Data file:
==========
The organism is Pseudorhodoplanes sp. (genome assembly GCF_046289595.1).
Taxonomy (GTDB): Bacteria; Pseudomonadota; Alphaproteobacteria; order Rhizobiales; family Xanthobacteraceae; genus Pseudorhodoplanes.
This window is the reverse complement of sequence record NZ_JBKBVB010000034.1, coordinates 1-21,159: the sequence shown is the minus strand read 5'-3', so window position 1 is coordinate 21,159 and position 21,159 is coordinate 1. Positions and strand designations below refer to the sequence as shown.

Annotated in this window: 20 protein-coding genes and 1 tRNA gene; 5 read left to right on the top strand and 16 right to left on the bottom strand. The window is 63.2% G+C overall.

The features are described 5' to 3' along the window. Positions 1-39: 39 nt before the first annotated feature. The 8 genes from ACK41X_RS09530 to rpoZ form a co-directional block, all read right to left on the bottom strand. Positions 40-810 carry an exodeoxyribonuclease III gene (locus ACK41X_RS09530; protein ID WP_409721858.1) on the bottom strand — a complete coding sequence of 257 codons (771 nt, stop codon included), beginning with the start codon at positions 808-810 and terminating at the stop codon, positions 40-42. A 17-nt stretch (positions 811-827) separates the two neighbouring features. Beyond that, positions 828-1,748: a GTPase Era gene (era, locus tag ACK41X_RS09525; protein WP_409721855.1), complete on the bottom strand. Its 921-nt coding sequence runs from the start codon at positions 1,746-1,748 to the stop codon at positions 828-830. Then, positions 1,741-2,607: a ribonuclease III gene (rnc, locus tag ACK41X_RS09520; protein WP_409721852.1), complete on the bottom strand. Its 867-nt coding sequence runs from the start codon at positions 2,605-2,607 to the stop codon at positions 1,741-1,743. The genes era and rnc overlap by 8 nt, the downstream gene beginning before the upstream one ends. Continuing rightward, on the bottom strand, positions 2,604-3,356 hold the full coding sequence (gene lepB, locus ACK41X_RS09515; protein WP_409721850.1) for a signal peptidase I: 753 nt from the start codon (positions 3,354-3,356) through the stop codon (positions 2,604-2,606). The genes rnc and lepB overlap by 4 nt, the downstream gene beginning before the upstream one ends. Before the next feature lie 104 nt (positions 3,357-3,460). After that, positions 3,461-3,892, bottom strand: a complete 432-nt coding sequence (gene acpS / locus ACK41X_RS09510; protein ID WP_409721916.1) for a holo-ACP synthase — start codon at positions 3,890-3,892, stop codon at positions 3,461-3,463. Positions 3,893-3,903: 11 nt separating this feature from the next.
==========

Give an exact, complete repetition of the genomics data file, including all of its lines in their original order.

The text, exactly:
The organism is Pseudorhodoplanes sp. (genome assembly GCF_046289595.1).
Taxonomy (GTDB): Bacteria; Pseudomonadota; Alphaproteobacteria; order Rhizobiales; family Xanthobacteraceae; genus Pseudorhodoplanes.
This window is the reverse complement of sequence record NZ_JBKBVB010000034.1, coordinates 1-21,159: the sequence shown is the minus strand read 5'-3', so window position 1 is coordinate 21,159 and position 21,159 is coordinate 1. Positions and strand designations below refer to the sequence as shown.

Annotated in this window: 20 protein-coding genes and 1 tRNA gene; 5 read left to right on the top strand and 16 right to left on the bottom strand. The window is 63.2% G+C overall.

The features are described 5' to 3' along the window. Positions 1-39: 39 nt before the first annotated feature. The 8 genes from ACK41X_RS09530 to rpoZ form a co-directional block, all read right to left on the bottom strand. Positions 40-810 carry an exodeoxyribonuclease III gene (locus ACK41X_RS09530; protein ID WP_409721858.1) on the bottom strand — a complete coding sequence of 257 codons (771 nt, stop codon included), beginning with the start codon at positions 808-810 and terminating at the stop codon, positions 40-42. A 17-nt stretch (positions 811-827) separates the two neighbouring features. Beyond that, positions 828-1,748: a GTPase Era gene (era, locus tag ACK41X_RS09525; protein WP_409721855.1), complete on the bottom strand. Its 921-nt coding sequence runs from the start codon at positions 1,746-1,748 to the stop codon at positions 828-830. Then, positions 1,741-2,607: a ribonuclease III gene (rnc, locus tag ACK41X_RS09520; protein WP_409721852.1), complete on the bottom strand. Its 867-nt coding sequence runs from the start codon at positions 2,605-2,607 to the stop codon at positions 1,741-1,743. The genes era and rnc overlap by 8 nt, the downstream gene beginning before the upstream one ends. Continuing rightward, on the bottom strand, positions 2,604-3,356 hold the full coding sequence (gene lepB, locus ACK41X_RS09515; protein WP_409721850.1) for a signal peptidase I: 753 nt from the start codon (positions 3,354-3,356) through the stop codon (positions 2,604-2,606). The genes rnc and lepB overlap by 4 nt, the downstream gene beginning before the upstream one ends. Before the next feature lie 104 nt (positions 3,357-3,460). After that, positions 3,461-3,892, bottom strand: a complete 432-nt coding sequence (gene acpS / locus ACK41X_RS09510; protein ID WP_409721916.1) for a holo-ACP synthase — start codon at positions 3,890-3,892, stop codon at positions 3,461-3,463. Positions 3,893-3,903: 11 nt separating this feature from the next.